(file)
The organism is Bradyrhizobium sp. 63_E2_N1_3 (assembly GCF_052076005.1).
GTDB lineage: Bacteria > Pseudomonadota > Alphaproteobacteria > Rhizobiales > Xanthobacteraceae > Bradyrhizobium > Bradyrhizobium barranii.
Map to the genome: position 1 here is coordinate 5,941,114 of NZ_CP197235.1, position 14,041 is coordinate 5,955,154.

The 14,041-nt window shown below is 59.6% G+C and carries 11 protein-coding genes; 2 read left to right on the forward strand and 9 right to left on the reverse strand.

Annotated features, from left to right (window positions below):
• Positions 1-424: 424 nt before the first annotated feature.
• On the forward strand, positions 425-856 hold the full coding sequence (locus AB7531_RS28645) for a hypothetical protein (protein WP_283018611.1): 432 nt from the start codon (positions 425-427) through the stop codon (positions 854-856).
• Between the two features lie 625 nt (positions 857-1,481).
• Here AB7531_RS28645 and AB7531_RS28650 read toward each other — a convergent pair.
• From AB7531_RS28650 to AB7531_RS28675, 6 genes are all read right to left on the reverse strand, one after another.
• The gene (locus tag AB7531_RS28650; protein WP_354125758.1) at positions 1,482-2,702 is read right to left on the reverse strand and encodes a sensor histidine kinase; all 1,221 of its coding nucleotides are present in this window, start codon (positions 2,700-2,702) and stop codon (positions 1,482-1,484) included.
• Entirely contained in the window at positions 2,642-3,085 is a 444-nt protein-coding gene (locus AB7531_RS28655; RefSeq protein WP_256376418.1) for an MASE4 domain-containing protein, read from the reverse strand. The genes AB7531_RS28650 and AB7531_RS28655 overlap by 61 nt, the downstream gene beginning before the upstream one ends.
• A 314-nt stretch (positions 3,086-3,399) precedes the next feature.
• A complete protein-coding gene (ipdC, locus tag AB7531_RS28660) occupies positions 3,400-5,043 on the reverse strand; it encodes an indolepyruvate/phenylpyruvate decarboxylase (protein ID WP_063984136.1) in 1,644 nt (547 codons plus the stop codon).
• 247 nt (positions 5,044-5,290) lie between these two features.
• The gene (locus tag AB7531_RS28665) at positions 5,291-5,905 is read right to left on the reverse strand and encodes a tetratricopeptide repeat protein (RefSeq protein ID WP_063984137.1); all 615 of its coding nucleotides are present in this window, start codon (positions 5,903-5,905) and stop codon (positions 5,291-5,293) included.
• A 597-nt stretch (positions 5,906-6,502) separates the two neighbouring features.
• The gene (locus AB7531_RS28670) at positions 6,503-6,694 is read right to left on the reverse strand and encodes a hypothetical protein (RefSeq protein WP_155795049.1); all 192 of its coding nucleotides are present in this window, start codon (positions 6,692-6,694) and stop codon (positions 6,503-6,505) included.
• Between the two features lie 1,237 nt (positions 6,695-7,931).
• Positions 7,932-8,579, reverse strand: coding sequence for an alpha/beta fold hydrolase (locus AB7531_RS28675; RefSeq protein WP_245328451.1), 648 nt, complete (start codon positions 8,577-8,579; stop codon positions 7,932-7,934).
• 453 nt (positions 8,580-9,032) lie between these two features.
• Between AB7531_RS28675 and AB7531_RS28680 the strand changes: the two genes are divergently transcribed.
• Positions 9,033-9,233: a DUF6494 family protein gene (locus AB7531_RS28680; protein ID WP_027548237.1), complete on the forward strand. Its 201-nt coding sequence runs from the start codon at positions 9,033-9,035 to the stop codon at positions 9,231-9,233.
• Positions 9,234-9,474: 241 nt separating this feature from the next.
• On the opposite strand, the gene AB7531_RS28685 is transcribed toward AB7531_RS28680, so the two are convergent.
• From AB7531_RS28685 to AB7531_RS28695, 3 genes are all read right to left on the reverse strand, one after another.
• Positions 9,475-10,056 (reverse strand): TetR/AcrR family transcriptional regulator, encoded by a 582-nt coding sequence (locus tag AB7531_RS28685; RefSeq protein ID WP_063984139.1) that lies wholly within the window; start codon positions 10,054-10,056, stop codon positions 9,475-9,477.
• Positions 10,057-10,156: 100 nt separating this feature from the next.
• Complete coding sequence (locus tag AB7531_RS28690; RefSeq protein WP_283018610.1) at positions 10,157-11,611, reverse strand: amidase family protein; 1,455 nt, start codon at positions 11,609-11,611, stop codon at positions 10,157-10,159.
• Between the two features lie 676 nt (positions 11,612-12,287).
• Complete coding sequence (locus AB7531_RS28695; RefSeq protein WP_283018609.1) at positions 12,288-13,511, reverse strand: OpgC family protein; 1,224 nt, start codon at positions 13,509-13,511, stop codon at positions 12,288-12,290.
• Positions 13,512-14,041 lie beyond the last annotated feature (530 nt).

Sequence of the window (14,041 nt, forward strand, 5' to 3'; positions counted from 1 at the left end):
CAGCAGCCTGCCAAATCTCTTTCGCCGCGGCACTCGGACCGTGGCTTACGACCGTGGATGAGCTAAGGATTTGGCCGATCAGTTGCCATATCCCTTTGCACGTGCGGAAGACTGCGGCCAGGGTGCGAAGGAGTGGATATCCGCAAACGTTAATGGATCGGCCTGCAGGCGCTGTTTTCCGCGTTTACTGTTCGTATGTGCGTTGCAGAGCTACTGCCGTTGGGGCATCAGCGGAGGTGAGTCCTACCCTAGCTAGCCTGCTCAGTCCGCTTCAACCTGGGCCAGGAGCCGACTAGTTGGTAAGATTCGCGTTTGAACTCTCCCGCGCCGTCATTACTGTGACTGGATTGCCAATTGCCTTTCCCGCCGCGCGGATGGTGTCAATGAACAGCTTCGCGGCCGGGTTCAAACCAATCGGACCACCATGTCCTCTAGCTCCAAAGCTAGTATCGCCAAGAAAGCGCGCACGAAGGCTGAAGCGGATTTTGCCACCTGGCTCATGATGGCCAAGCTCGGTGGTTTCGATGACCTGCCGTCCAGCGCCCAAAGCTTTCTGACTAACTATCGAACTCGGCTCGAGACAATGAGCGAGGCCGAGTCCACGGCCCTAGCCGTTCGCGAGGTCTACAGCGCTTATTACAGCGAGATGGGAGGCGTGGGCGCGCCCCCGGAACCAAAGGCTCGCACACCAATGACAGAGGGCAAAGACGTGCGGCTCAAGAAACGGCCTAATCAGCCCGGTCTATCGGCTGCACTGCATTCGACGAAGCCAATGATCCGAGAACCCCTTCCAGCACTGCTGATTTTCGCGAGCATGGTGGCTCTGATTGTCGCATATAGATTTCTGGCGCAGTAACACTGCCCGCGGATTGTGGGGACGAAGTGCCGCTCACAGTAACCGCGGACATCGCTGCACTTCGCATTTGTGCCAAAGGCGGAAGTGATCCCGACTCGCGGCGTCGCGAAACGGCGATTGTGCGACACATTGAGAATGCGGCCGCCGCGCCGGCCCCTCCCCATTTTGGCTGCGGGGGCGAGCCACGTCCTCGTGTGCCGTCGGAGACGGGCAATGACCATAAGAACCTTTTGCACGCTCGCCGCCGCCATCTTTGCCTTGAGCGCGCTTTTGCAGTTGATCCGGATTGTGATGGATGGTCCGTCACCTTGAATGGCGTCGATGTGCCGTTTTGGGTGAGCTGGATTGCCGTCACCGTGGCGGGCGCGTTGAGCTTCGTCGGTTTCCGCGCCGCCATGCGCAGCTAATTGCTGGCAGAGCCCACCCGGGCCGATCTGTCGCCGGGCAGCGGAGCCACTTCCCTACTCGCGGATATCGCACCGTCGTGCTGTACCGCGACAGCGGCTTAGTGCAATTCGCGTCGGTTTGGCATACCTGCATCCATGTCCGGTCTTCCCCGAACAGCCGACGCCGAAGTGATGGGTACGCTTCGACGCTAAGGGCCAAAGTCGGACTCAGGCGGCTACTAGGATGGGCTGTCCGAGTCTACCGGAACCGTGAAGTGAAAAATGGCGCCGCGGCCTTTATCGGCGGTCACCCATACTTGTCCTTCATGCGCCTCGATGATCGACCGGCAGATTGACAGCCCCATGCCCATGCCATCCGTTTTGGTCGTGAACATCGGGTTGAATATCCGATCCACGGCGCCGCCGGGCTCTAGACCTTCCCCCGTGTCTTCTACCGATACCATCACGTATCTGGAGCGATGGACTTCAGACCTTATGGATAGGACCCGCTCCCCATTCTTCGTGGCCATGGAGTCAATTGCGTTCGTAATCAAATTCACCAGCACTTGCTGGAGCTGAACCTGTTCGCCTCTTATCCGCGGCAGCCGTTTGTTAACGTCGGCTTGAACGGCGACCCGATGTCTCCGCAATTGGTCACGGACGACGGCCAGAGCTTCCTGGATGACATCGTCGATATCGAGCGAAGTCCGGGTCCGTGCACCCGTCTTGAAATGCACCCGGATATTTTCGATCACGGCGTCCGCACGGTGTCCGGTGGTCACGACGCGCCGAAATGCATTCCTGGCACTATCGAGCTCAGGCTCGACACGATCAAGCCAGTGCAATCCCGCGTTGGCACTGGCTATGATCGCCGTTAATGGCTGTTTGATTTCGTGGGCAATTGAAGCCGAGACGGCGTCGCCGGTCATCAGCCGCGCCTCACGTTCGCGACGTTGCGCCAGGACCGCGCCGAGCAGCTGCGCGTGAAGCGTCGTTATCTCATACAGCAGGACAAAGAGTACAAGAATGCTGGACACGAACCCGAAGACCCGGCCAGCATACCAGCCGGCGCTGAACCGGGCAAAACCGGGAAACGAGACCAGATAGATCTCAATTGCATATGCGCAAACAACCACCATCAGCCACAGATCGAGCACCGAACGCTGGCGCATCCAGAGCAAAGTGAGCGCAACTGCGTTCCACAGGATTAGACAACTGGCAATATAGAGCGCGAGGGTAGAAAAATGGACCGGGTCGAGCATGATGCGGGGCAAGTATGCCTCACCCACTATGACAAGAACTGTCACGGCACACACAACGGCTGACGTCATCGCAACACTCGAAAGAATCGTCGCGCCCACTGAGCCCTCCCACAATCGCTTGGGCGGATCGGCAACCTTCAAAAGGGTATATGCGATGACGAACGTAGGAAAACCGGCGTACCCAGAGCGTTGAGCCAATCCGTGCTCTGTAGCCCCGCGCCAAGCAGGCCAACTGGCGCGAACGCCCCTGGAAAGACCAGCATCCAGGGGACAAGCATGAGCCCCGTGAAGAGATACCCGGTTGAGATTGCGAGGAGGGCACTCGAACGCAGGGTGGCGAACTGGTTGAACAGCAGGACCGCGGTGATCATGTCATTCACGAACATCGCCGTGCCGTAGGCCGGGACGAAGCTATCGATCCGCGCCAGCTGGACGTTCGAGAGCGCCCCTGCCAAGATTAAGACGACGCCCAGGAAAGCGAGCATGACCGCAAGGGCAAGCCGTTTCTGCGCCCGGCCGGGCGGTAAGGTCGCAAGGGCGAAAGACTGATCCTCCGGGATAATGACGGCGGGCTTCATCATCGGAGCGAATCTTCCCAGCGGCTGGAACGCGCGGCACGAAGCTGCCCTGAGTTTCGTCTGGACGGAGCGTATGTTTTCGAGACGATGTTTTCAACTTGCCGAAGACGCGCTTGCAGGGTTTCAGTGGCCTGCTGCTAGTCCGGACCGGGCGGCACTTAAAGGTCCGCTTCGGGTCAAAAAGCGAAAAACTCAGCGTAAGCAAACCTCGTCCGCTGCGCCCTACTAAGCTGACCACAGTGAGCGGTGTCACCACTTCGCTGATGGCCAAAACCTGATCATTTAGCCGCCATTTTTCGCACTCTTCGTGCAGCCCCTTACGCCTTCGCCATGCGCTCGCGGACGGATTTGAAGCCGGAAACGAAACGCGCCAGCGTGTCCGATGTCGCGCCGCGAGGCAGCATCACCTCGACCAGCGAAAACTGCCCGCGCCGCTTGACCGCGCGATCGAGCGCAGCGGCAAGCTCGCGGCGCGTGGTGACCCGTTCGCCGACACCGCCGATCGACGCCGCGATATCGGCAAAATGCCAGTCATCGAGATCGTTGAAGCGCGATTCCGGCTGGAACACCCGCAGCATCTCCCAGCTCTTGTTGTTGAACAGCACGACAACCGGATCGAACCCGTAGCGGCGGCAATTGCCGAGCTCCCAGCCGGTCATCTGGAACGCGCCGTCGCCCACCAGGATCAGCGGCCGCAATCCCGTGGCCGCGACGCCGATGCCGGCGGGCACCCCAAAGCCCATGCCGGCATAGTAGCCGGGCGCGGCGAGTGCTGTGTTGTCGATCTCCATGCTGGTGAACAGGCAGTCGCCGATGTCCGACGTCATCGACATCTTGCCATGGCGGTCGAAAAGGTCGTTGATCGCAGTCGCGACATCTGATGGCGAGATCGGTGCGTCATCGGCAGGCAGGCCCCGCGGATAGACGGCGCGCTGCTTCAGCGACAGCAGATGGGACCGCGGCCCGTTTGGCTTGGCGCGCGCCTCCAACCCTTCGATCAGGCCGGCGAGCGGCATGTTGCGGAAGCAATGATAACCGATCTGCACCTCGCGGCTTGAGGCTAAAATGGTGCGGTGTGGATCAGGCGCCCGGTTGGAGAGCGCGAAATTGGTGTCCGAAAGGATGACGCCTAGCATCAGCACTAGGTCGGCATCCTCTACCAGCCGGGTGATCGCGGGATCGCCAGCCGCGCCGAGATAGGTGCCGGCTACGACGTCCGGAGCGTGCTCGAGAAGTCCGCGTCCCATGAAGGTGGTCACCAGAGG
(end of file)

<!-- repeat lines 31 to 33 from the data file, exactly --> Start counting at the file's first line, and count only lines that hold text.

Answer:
• Complete coding sequence (locus AB7531_RS28695; RefSeq protein WP_283018609.1) at positions 12,288-13,511, reverse strand: OpgC family protein; 1,224 nt, start codon at positions 13,509-13,511, stop codon at positions 12,288-12,290.
• Positions 13,512-14,041 lie beyond the last annotated feature (530 nt).

Sequence of the window (14,041 nt, forward strand, 5' to 3'; positions counted from 1 at the left end):